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"One who furnishes, fits, and repairs lead, iron, glass or plastic pipes, and other apparatus for the conveyance of water, gas or drainage..."

The materials mentioned above could be revised. I think that copper is the most common material for water pipes here in Sweden, and water pipes made from lead are probably rare because of the risk for lead-poisoning?

Best Regards Lars Melin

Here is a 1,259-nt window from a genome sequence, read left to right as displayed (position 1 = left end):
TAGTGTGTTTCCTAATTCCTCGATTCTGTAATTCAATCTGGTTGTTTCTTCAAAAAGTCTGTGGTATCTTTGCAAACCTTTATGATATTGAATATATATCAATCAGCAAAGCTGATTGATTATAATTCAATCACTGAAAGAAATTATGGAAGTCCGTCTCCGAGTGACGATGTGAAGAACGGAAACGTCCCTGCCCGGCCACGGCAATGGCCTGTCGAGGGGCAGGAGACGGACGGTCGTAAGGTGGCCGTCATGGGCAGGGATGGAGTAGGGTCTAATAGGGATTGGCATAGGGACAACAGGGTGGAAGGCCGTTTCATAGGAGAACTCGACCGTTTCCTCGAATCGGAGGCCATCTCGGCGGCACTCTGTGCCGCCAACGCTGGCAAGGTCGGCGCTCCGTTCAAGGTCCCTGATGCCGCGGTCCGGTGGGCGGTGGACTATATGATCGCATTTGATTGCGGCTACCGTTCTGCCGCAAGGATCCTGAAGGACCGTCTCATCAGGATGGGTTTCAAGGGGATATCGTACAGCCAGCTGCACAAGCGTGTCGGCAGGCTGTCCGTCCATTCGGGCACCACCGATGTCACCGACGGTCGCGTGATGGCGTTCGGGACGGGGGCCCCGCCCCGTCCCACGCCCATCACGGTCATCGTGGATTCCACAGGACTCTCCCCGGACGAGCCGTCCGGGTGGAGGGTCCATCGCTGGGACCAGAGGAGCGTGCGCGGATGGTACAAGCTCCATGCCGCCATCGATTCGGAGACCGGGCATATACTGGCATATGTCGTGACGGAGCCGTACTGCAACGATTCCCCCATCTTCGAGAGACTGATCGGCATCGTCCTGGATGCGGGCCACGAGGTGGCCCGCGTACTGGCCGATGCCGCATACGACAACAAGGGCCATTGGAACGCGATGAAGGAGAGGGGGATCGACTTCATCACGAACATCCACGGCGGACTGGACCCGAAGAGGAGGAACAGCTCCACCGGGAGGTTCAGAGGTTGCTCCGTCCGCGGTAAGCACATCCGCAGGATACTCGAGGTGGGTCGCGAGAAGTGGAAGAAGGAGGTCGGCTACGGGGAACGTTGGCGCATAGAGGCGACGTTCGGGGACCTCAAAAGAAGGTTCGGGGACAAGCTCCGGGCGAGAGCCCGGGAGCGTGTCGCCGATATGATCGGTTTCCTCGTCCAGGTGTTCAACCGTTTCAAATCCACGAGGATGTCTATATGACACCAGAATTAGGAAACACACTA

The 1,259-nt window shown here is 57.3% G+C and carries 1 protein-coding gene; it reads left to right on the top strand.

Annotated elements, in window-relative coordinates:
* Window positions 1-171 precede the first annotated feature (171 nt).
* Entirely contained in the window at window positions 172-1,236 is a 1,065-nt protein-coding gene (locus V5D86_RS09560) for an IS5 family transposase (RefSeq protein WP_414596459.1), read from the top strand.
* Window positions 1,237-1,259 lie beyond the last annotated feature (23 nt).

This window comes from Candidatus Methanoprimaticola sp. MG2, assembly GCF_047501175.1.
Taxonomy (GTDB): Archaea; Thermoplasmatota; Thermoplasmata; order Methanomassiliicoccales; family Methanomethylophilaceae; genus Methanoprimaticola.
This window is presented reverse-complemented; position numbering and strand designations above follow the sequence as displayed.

Water pipes made from lead are indeed rare these days for that reason, but they were not in the past, and there is a school of history which argues that the Roman Empire fell because of lead pipes: the Romans had plumbers, too – and indeed the word "plumber" literally means "lead-worker".

There is a need in this article for some modern strongly-linked metaphorical uses of the word to be covered, eg in the financial markets and in secret intelligence (according to Le Carré, anyway!). Deipnosophista (talk) 09:04, 26 February 2015 (UTC)

  • I've added the sense of a person who fixes "leaks" of information. SemperBlotto (talk) 09:10, 26 February 2015 (UTC)